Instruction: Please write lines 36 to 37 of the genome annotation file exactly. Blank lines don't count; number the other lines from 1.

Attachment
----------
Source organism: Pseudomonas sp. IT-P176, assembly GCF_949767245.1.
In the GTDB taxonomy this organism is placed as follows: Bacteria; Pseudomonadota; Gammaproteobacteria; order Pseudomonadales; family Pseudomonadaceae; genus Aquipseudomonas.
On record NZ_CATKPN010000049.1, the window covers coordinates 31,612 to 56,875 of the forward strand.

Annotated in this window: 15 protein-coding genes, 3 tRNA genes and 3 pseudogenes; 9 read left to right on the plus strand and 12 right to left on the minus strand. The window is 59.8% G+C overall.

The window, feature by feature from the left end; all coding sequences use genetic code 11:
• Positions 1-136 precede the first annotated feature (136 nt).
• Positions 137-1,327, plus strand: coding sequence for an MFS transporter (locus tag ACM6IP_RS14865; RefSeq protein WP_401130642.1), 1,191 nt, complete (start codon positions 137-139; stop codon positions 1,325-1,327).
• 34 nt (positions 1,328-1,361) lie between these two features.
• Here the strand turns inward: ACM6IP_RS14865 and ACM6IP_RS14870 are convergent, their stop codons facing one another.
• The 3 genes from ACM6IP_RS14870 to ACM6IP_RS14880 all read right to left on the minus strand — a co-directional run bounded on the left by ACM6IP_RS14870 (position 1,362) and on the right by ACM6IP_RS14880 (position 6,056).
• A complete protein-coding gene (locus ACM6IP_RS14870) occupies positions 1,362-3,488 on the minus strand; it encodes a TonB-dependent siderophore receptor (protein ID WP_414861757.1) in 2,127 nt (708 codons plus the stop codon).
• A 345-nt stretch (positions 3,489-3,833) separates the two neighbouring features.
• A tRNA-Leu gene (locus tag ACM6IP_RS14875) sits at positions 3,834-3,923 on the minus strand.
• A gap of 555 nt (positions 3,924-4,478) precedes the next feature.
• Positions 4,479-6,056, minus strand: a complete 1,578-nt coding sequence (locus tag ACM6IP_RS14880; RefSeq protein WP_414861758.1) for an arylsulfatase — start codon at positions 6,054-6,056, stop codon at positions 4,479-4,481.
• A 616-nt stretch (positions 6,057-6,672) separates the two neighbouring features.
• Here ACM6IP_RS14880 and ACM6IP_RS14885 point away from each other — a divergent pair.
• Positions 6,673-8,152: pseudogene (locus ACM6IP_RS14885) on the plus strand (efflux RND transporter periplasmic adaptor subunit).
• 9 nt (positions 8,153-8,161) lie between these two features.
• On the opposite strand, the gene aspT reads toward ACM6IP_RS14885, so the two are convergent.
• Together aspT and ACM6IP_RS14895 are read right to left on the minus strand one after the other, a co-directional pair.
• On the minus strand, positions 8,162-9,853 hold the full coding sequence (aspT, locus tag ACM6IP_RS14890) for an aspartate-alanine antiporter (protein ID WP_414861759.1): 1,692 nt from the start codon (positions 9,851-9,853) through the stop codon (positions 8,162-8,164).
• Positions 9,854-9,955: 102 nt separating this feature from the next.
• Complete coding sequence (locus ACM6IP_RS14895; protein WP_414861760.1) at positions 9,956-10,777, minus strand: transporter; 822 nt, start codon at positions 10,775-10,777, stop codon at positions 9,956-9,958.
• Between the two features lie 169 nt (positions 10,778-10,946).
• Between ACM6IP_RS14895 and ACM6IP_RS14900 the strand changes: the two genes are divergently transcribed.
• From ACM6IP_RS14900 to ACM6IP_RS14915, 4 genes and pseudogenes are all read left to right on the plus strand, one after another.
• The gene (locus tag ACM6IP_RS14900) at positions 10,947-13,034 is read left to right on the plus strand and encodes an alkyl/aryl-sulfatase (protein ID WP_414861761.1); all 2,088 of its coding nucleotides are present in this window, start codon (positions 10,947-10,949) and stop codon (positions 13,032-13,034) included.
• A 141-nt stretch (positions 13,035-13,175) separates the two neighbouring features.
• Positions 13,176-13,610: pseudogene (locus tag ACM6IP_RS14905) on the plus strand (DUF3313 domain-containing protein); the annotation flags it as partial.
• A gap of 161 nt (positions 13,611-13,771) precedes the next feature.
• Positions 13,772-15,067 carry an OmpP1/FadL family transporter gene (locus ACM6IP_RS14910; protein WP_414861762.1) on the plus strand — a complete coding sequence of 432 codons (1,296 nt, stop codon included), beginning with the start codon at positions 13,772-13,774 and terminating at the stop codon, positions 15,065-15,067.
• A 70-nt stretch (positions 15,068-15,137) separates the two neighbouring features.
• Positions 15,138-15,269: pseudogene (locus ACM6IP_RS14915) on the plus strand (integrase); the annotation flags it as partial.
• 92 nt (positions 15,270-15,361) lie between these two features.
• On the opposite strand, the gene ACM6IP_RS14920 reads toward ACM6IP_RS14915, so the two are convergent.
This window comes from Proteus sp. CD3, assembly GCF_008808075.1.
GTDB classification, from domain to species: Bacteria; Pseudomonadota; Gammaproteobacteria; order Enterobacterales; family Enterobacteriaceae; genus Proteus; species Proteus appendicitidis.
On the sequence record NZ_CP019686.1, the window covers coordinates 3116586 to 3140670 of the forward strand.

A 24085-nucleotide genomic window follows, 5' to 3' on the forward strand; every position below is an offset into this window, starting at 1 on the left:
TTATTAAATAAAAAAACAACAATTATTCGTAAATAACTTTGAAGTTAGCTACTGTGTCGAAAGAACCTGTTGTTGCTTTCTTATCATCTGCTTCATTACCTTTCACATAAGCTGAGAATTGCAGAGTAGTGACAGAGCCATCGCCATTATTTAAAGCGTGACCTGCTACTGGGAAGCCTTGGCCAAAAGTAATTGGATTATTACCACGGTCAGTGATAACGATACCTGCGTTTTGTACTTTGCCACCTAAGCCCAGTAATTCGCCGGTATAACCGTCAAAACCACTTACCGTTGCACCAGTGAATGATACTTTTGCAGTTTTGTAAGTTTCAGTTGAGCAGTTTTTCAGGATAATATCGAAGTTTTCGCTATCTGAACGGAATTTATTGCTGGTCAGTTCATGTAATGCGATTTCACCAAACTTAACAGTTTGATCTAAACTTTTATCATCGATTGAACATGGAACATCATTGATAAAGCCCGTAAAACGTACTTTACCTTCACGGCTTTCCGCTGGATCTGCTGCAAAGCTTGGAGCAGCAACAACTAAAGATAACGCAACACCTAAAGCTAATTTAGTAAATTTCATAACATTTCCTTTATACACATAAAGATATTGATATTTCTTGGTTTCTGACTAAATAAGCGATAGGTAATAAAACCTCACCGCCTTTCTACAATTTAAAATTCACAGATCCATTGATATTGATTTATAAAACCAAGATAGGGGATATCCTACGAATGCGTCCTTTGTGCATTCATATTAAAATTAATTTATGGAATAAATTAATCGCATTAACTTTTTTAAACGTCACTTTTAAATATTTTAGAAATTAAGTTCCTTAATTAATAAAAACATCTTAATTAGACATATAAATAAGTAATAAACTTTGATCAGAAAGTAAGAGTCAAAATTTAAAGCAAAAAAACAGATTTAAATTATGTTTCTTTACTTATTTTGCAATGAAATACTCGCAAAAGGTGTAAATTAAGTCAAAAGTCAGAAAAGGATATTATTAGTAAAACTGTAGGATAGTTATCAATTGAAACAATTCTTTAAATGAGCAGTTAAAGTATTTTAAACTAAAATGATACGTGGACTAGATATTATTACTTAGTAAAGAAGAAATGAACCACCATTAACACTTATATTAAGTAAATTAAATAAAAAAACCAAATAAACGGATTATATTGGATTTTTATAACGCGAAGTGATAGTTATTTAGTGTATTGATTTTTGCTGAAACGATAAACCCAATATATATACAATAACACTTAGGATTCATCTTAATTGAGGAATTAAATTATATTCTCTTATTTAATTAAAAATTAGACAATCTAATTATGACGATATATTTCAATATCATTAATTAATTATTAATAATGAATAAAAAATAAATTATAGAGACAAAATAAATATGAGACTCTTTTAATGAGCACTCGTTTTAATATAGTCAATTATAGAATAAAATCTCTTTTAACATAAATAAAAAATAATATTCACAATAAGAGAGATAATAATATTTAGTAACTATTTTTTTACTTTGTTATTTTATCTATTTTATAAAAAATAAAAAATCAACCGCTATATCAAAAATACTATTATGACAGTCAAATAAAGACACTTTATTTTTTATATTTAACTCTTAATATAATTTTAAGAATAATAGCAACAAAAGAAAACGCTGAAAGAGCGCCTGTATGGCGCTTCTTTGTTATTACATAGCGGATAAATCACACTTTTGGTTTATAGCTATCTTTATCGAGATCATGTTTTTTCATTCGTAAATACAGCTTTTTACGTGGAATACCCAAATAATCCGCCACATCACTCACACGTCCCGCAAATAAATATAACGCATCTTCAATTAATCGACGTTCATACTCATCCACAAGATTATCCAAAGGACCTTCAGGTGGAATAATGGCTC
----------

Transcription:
• On the opposite strand, the gene ACM6IP_RS14920 reads toward ACM6IP_RS14915, so the two are convergent.
This window comes from Proteus sp. CD3, assembly GCF_008808075.1.